Risky behaviors on TV may be modeled by inexperienced viewers
Inexperienced viewers are more likely to mimic unsafe behavior on TV, regardless of the consequences displayed.

Majority of children vaccinated against hepatitis B not at increased risk of MS
The majority of children vaccinated against hepatitis B are not at an increased risk of developing multiple sclerosis (MS), according to a study to be published in the Oct.

Advance offers revolution in food safety testing
Microbiologists at Oregon State University have developed a new technology to detect illness-causing bacteria -- an advance that could revolutionize the food industry, improving the actual protection to consumers while avoiding the costly waste and massive recalls of products that are suspected of bacterial contamination but are perfectly safe.

Published ENT surgical innovations fall drastically
The number of cases of surgical innovation published in otolaryngic medical journals has fallen drastically since the late 1980s, leading researchers to question the impact of government oversight over surgery, according to research presented during the 2008 American Academy of Otolaryngology-Head and Neck Surgery Foundation Annual Meeting & OTO EXPO, in Chicago, Ill.

Discovered: world's largest tsunami debris
A line of massive boulders on the western shore of Tonga may be evidence of the most powerful volcano-triggered tsunami found to date.

Stevens strengthens Dominican Republic's Early Warning System for Inundations
Stevens Institute of Technology's Center for Maritime Systems began a project to strengthen the Early Warning System for Inundations in the Dominican Republic.

Community-based behavior change management cuts neonatal mortality in half
A community-based program that reinforces basic childbirth and newborn care practices can reduce a baby's risk of death within the first month of life by as much as 54 percent, according to a study in rural India led by researchers at the Johns Hopkins Bloomberg School of Public Health in collaboration with CSM Medical University in Lucknow, India.

Bio-imaging mass spectrometry techniques reveal molecular details about complex systems
Georgia Tech's new Center for Bio-Imaging Mass Spectrometry allows researchers to visualize the spatial arrangement and relative abundance of specific molecules -- from simple metabolites to peptides and proteins -- in biological samples.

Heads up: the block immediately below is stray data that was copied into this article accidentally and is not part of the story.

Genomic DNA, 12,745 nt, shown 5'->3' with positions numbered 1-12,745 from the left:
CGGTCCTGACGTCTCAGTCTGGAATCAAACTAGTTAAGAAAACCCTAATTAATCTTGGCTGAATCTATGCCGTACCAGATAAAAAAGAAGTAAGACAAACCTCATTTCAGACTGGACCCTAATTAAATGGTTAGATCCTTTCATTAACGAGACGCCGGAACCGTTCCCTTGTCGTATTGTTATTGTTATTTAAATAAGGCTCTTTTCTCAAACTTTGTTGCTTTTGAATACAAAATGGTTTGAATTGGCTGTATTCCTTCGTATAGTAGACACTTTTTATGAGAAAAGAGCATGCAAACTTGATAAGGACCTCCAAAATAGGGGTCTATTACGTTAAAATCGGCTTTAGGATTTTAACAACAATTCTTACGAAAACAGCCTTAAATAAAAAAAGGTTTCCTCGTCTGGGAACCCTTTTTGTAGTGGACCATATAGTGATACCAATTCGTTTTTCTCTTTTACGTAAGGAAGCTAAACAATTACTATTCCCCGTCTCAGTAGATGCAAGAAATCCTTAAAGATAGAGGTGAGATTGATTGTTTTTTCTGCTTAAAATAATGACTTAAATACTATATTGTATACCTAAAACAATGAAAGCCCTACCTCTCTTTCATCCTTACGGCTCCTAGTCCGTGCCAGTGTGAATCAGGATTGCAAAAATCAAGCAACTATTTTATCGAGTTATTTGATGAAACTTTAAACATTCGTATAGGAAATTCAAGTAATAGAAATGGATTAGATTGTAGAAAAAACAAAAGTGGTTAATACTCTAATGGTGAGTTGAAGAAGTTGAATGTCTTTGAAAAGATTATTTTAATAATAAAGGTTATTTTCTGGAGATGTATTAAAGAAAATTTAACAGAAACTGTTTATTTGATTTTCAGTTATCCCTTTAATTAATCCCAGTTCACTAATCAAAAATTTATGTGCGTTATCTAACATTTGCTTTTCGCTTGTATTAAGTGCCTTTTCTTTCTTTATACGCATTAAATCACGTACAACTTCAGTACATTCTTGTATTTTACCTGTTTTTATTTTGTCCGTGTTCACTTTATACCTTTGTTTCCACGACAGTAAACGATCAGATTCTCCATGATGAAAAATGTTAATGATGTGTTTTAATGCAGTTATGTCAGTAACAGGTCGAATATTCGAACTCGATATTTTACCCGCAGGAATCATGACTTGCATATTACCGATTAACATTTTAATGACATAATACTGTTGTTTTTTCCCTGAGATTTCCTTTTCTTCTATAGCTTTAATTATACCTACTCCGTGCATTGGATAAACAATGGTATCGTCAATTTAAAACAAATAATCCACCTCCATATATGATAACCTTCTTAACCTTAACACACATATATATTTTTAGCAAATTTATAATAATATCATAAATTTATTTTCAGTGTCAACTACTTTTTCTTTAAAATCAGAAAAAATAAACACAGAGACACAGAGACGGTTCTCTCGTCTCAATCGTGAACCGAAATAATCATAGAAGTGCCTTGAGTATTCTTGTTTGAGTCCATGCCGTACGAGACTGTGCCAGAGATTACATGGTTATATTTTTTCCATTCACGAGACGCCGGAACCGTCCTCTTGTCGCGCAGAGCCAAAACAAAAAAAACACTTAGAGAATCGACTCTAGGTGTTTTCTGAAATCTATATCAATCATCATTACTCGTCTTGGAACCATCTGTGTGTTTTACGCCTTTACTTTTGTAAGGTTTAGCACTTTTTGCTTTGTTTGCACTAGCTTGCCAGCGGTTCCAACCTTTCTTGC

Discovery offers new understanding of diabetes drug target
Team from University of Leicester reveal how the protein PPAR gamma binds to eight fatty acids.

New research on hot topics in aging to be presented at GSA's Annual Scientific Meeting
The Gerontological Society of America is inviting all journalists to attend its 61st Annual Scientific Meeting -- the country's largest interdisciplinary conference in the field of aging -- from Nov., 21-25, 2008.

US and Russian academies joint report on uranium enrichment and nonproliferation
Driven by high prices for fossil fuels and concern about climate change, many nations are planning to build their first nuclear power plants, and they will need enriched uranium for fuel.

Simple device which uses electrical field could boost gas efficiency
A simple device which attaches to a vehicles fuel line near the fuel injector and creates an electrical field could boost gas efficiency as much as 20 percent.

McGill researchers find oldest rocks on Earth
McGill University researchers have discovered the oldest rocks on Earth -- a discovery which sheds more light on our planet's mysterious beginnings.

Army can boost mission success by better managing
By better managing environmental issues during deployments, US Army units can gain tactical and strategic advantages that will help in combat and post-conflict operations, and boost overall mission success, according to a RAND Corporation study issued today.

Zeroing in on Wi-Fi 'dead zones'
Rooting out Wi-Fi

NAS announces 2008 Communication Award winners
The National Academies today announced the recipients of its 2008 Communication Awards.

Researchers discover that growing up too fast may mean dying young in honey bees
New study shows that transitions to aerobically-expensive behaviors in organisms living free in nature can have important consequences affecting the pace of aging.